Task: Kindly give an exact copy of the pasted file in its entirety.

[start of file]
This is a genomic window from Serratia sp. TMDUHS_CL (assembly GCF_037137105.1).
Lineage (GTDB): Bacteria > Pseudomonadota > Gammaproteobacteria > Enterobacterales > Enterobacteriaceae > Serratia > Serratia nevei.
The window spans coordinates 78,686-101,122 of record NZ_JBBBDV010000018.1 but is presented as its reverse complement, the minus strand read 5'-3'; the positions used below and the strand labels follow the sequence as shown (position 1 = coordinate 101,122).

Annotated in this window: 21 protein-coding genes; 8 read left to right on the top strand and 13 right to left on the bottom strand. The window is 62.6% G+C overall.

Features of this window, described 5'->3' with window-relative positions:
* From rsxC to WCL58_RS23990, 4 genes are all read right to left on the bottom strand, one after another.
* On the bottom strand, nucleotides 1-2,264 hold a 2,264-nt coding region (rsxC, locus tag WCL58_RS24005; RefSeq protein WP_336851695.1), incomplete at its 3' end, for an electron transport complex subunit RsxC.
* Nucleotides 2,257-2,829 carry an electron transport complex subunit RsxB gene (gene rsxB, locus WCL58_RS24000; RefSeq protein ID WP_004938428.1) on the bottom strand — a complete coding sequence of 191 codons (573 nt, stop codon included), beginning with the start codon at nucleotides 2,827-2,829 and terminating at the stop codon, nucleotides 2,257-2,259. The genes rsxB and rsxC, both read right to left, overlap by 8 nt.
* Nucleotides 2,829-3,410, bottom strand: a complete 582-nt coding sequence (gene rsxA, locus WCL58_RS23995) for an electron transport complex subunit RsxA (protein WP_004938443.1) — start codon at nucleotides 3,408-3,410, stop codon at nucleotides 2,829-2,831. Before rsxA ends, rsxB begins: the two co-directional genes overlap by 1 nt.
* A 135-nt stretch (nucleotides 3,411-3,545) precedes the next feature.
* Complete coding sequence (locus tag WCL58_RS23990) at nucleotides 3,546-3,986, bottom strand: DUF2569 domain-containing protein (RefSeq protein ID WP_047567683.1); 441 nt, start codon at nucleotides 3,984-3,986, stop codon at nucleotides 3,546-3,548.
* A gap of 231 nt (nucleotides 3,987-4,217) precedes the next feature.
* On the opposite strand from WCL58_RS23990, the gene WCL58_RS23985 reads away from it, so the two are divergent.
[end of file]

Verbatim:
This is a genomic window from Serratia sp. TMDUHS_CL (assembly GCF_037137105.1).
Lineage (GTDB): Bacteria > Pseudomonadota > Gammaproteobacteria > Enterobacterales > Enterobacteriaceae > Serratia > Serratia nevei.
The window spans coordinates 78,686-101,122 of record NZ_JBBBDV010000018.1 but is presented as its reverse complement, the minus strand read 5'-3'; the positions used below and the strand labels follow the sequence as shown (position 1 = coordinate 101,122).

Annotated in this window: 21 protein-coding genes; 8 read left to right on the top strand and 13 right to left on the bottom strand. The window is 62.6% G+C overall.

Features of this window, described 5'->3' with window-relative positions:
* From rsxC to WCL58_RS23990, 4 genes are all read right to left on the bottom strand, one after another.
* On the bottom strand, nucleotides 1-2,264 hold a 2,264-nt coding region (rsxC, locus tag WCL58_RS24005; RefSeq protein WP_336851695.1), incomplete at its 3' end, for an electron transport complex subunit RsxC.
* Nucleotides 2,257-2,829 carry an electron transport complex subunit RsxB gene (gene rsxB, locus WCL58_RS24000; RefSeq protein ID WP_004938428.1) on the bottom strand — a complete coding sequence of 191 codons (573 nt, stop codon included), beginning with the start codon at nucleotides 2,827-2,829 and terminating at the stop codon, nucleotides 2,257-2,259. The genes rsxB and rsxC, both read right to left, overlap by 8 nt.
* Nucleotides 2,829-3,410, bottom strand: a complete 582-nt coding sequence (gene rsxA, locus WCL58_RS23995) for an electron transport complex subunit RsxA (protein WP_004938443.1) — start codon at nucleotides 3,408-3,410, stop codon at nucleotides 2,829-2,831. Before rsxA ends, rsxB begins: the two co-directional genes overlap by 1 nt.
* A 135-nt stretch (nucleotides 3,411-3,545) precedes the next feature.
* Complete coding sequence (locus tag WCL58_RS23990) at nucleotides 3,546-3,986, bottom strand: DUF2569 domain-containing protein (RefSeq protein ID WP_047567683.1); 441 nt, start codon at nucleotides 3,984-3,986, stop codon at nucleotides 3,546-3,548.
* A gap of 231 nt (nucleotides 3,987-4,217) precedes the next feature.
* On the opposite strand from WCL58_RS23990, the gene WCL58_RS23985 reads away from it, so the two are divergent.